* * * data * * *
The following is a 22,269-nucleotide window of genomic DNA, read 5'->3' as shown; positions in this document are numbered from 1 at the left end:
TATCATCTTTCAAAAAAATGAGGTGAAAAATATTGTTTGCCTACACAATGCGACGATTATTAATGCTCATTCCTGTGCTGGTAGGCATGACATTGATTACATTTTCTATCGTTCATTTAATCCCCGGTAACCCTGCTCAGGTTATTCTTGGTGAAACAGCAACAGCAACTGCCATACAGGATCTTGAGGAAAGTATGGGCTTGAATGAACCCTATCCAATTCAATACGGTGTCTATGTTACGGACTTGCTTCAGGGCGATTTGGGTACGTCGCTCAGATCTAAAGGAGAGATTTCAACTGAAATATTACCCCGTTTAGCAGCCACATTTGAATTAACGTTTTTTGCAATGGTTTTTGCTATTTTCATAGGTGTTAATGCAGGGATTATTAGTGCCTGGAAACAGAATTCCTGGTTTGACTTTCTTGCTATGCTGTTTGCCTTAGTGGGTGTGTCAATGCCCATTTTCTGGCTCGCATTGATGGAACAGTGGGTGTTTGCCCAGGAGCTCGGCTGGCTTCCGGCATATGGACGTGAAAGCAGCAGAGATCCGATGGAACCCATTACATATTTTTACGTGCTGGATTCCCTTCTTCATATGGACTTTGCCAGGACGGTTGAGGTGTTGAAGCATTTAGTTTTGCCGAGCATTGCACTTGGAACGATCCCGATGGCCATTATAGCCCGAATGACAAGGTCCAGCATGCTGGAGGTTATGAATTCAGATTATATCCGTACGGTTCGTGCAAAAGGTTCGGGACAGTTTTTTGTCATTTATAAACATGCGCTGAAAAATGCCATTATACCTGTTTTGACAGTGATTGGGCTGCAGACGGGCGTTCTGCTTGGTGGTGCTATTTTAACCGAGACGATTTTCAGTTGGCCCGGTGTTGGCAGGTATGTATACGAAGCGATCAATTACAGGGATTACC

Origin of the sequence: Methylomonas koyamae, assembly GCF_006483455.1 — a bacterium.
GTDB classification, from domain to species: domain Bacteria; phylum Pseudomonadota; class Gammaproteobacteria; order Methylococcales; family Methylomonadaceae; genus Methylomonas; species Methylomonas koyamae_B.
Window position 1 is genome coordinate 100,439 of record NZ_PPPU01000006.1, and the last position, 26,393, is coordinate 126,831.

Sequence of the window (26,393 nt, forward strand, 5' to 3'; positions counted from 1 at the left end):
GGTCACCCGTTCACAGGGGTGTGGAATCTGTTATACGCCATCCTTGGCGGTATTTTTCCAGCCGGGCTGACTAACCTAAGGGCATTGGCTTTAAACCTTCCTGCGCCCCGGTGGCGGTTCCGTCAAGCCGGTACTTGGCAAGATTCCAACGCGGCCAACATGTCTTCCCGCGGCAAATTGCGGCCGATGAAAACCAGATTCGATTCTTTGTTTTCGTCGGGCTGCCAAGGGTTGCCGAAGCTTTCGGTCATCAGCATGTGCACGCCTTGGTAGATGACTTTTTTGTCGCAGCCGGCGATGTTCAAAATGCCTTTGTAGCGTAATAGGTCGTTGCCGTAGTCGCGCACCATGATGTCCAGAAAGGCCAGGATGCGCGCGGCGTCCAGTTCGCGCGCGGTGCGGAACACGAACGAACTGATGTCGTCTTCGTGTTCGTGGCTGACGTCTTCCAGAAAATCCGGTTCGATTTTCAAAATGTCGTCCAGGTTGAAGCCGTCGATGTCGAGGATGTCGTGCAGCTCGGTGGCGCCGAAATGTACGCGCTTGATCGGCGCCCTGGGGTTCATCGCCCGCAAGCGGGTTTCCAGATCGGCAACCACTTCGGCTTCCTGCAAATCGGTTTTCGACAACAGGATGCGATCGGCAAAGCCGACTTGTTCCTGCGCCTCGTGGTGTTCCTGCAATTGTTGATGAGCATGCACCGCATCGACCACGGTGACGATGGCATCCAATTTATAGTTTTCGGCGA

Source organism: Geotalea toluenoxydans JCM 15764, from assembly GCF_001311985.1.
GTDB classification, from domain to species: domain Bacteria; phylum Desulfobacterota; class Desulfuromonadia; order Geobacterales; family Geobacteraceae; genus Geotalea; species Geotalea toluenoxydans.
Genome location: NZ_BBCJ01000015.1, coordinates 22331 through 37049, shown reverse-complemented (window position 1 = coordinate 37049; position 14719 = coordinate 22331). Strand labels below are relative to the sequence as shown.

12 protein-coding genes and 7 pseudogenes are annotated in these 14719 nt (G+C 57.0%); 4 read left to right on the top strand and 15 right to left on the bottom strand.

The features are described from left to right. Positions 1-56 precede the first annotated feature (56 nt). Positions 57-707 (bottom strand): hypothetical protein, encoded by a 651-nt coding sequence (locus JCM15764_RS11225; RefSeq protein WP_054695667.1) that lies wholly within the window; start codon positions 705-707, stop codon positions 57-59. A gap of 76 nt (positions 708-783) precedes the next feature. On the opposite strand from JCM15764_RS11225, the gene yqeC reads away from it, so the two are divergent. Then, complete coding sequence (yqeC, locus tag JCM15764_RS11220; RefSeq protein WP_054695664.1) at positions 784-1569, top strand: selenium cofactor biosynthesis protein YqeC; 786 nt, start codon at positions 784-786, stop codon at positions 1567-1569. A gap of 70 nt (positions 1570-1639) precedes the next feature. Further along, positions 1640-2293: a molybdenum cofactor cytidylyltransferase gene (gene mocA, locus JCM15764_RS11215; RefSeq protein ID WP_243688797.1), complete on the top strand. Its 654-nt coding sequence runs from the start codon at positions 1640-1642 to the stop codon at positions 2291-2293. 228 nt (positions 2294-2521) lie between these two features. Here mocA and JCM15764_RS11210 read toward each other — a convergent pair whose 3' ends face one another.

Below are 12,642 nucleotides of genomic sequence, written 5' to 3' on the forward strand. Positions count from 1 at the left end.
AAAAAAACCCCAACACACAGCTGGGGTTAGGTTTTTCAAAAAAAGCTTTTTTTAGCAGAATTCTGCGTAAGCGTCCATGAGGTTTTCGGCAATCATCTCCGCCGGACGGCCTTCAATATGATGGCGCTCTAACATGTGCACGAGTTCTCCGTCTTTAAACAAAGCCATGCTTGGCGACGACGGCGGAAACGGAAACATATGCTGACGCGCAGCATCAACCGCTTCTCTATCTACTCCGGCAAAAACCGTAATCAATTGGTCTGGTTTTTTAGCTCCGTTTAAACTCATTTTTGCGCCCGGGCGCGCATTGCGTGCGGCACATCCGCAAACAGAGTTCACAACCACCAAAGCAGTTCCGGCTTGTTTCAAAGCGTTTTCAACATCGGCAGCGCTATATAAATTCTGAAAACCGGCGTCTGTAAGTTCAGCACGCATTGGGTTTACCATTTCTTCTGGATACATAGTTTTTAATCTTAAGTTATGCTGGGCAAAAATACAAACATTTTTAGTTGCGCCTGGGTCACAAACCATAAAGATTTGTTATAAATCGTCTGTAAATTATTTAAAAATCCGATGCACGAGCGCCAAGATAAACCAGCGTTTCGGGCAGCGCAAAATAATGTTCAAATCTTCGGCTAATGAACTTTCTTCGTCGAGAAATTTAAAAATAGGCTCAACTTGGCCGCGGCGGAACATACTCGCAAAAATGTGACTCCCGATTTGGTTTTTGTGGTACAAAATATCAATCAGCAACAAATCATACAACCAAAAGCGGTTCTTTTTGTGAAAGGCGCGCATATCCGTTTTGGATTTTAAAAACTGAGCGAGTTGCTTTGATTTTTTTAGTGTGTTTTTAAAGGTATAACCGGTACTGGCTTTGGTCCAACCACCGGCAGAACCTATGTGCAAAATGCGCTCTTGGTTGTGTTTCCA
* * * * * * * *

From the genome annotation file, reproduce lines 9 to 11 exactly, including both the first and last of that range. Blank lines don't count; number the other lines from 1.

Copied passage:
GTDB classification, from domain to species: domain Bacteria; phylum Desulfobacterota; class Desulfuromonadia; order Geobacterales; family Geobacteraceae; genus Geotalea; species Geotalea toluenoxydans.
Genome location: NZ_BBCJ01000015.1, coordinates 22331 through 37049, shown reverse-complemented (window position 1 = coordinate 37049; position 14719 = coordinate 22331). Strand labels below are relative to the sequence as shown.

12 protein-coding genes and 7 pseudogenes are annotated in these 14719 nt (G+C 57.0%); 4 read left to right on the top strand and 15 right to left on the bottom strand.